Although Christ came to bring peace, His coming also introduced conflict—between Christ and the antichrist, between light and darkness, between Christ’s children and the devil’s children, even between members of the same family, Elder Christofferson taught.

Sharing the example of an Amish family who joined the Church a few years ago, Elder Christofferson spoke of their faithfulness despite consequences—a “shunning”—from their immediate family.

“Yes, the cost of joining the Church of Jesus Christ can be very high, but the admonition to prefer Christ above all others, even our closest family members, applies also to those who may have been born in the covenant,” he said. “Many of us became members of the Church without opposition, perhaps as children. The challenge we may confront is remaining loyal to the Savior and His Church in the face of parents, in-laws, brothers or sisters, or even our children whose conduct, beliefs, or choices make it impossible to support both Him and them. It is not a question of love. We can and must love one another as Jesus loves us.”

Although familial love continues, relationships may be interrupted, and according to the circumstances, even support or tolerance may at times be suspended for the sake of a higher love, said Elder Christofferson.

“The best way to help those we love—the best way to love them—is to continue to put the Savior first,” he said. “If we cast ourselves adrift from the Lord out of sympathy for loved ones who are suffering or distressed, then we lose the means by which we might have helped them. If, however, we remain firmly rooted in faith in Christ, we are in a position both to receive and to offer divine help.”

If, or more realistically when, the moment comes that a beloved family member wants desperately to turn to the only true and lasting source of help, he or she will know whom to trust as a guide and a companion, he taught. “And in the meantime, with the gift of the Holy Spirit to guide, we can perform a steady ministry of lessening the pain of poor choices and bind up the wounds insofar as we are permitted. Otherwise, we serve neither those we love nor ourselves.”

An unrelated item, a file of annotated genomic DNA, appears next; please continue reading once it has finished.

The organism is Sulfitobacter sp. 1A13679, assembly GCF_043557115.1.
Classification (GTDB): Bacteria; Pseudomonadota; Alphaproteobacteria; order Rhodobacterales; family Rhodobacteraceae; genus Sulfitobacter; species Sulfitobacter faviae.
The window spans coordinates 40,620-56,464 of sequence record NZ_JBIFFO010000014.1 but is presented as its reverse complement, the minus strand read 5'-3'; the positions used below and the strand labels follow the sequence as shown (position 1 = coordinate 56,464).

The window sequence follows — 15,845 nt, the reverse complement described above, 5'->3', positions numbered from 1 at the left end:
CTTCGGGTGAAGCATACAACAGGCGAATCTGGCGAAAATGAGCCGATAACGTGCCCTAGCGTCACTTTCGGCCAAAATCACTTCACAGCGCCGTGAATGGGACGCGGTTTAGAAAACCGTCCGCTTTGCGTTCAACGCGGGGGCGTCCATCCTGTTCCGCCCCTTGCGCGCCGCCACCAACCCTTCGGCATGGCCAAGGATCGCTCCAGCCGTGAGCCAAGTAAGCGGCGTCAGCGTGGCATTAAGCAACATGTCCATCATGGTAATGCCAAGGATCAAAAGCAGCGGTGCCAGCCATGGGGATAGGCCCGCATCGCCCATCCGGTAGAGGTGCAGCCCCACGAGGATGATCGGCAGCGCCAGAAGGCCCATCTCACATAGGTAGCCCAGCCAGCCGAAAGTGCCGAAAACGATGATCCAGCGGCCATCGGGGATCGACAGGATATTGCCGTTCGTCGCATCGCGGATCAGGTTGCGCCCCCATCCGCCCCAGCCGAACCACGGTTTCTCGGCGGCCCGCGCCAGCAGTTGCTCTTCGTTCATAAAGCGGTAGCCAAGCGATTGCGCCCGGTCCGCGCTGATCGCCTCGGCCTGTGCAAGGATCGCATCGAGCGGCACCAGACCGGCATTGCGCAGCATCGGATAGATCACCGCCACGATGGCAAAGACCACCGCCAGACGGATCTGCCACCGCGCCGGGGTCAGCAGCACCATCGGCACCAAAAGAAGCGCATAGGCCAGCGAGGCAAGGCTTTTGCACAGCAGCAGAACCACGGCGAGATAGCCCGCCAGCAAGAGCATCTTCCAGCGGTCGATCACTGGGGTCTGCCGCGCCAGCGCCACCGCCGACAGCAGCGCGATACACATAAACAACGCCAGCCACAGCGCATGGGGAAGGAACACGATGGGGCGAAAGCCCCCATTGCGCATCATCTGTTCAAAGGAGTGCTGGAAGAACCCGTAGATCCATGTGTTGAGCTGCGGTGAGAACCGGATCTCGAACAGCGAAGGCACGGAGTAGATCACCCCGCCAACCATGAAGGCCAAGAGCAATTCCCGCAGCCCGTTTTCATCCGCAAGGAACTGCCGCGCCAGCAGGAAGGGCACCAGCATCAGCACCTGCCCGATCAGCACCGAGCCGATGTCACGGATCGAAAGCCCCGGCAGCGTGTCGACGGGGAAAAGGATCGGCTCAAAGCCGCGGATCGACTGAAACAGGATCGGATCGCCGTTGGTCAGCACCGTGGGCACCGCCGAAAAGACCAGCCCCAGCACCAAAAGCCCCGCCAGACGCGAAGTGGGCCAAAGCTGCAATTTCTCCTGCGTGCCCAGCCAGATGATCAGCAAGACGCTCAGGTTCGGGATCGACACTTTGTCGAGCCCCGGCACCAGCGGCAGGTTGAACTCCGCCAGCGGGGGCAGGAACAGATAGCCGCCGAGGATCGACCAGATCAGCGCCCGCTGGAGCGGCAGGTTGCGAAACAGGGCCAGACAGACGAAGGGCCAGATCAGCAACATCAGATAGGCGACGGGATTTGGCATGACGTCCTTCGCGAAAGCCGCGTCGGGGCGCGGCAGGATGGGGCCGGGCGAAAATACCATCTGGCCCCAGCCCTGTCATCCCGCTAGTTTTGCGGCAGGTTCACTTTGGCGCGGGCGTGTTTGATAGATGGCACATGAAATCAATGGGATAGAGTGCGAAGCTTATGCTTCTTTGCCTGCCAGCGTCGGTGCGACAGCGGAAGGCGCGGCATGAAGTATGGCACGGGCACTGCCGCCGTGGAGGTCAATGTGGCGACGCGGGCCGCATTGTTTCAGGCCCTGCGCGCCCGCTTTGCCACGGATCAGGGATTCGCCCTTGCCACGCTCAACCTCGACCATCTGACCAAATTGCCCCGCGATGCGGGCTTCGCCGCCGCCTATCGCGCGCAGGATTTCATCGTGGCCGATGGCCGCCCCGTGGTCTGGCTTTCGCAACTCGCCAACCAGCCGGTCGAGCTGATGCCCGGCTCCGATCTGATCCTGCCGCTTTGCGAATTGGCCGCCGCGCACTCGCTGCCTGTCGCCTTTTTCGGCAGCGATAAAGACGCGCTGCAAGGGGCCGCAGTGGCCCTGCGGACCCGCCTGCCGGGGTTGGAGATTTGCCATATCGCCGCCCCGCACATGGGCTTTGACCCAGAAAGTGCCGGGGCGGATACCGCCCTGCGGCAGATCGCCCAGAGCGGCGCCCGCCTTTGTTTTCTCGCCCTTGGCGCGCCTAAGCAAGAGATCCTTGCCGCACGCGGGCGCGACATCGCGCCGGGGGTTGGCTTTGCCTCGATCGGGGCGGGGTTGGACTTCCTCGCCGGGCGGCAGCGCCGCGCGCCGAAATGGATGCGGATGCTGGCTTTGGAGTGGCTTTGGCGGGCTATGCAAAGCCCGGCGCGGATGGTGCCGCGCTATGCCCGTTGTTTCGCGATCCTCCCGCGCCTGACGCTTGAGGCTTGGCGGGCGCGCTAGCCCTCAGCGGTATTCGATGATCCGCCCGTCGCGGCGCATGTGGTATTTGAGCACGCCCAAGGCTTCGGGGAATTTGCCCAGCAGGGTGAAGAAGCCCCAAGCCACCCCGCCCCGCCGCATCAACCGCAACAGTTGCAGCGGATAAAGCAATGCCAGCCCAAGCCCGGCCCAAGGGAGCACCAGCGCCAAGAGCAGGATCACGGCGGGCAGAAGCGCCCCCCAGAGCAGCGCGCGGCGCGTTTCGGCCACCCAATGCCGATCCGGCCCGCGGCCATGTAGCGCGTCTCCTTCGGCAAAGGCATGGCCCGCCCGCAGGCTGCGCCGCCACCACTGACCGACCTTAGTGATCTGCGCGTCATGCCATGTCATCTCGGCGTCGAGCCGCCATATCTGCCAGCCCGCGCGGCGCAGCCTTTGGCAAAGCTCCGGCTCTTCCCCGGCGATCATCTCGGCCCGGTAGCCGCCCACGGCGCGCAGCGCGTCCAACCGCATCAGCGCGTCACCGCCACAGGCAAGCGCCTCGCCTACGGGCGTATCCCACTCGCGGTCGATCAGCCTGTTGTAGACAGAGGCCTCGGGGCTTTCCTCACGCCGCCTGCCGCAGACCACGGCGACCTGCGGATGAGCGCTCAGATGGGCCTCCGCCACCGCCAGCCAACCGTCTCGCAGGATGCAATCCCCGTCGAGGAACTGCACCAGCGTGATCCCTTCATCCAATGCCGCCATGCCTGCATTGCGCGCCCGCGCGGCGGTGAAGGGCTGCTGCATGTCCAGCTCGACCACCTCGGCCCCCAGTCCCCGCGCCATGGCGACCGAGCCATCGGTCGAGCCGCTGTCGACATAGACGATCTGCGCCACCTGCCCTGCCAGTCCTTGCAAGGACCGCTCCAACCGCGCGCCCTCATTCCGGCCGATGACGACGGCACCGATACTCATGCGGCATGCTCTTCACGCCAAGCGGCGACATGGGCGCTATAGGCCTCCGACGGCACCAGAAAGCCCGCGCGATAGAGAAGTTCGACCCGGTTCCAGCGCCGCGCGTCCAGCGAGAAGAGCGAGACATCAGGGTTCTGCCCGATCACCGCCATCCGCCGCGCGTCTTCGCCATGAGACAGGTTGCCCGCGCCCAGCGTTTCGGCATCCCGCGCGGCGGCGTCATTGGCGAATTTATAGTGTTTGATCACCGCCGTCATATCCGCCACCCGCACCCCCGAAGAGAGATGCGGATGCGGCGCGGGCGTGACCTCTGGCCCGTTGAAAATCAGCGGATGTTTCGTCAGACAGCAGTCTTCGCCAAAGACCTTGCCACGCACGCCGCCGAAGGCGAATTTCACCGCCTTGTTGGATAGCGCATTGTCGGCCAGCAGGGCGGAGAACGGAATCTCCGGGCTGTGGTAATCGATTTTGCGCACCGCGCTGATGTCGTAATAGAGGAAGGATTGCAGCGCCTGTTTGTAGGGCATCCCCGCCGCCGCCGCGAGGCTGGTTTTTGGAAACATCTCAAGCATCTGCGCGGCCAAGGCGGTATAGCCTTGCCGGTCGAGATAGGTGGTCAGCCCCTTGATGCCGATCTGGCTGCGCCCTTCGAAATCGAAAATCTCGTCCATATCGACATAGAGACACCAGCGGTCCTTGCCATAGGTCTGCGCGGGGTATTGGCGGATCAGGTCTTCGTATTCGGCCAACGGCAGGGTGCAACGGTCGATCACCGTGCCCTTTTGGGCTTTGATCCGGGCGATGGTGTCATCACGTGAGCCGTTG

3. For what shall it profit a man if he shall gain the whole world, and lose his own soul?

Drawing from the words of the Savior as found in the scriptures Elder Christofferson said, “And whosoever will lose his life in this world, for my sake, shall find it in the world to come. Therefore, forsake the world, and save your souls; for what is a man profited, if he shall gain the whole world and lose his own soul? Or what shall a man give in exchange for his soul?” (Joseph Smith Translation, Matthew 16:28–29 [in the Bible appendix]).

The priorities and interests most often seen in today’s world—and oftentimes in oneself—are intensely selfish. Whether it is a hunger to be recognized, the demand of one’s rights to be respected, a supposed right never to be offended, a consuming desire for money or things and power, or a sense of entitlement to a life of comfort and pleasure and the minimizing of responsibility to avoid any personal sacrifice for the good of another—all are present.

“This is not to say that we should not seek to succeed, even excel, in worthy endeavors, including education and honorable work,” he said. He later added, “Certainly worthwhile achievements are laudable, but if we are to save our lives, we must always remember that such attainments are not ends in themselves, but means to a higher end. In our faith, we must see political, business, academic, and similar forms of success not as defining us, but as making possible our service to God and fellowman—beginning at home and extending as possible in the world.”

Personal development has value as it contributes to development of a Christlike character, Elder Christofferson taught. “In measuring success, we recognize the profound truth underlying all else—that our lives belong to God, our Heavenly Father, and Jesus Christ, our Redeemer. Success means living in harmony with Their will.”

The greatest example is that of the Savior, the only person who was able to perfectly do those things that the Father asked.

“In giving His life, Christ not only saved His own—He saved the lives of all of us. He made it possible for us to exchange what would otherwise have been an ultimately futile mortal life for eternal life.”

As individuals are able to follow the Savior’s example, they are able to save their lives.

“While you live, let your life be an offering,” Elder Christofferson counseled. “Take up His cross each day in obedience and service. These are the implications and the fruits of our faith.”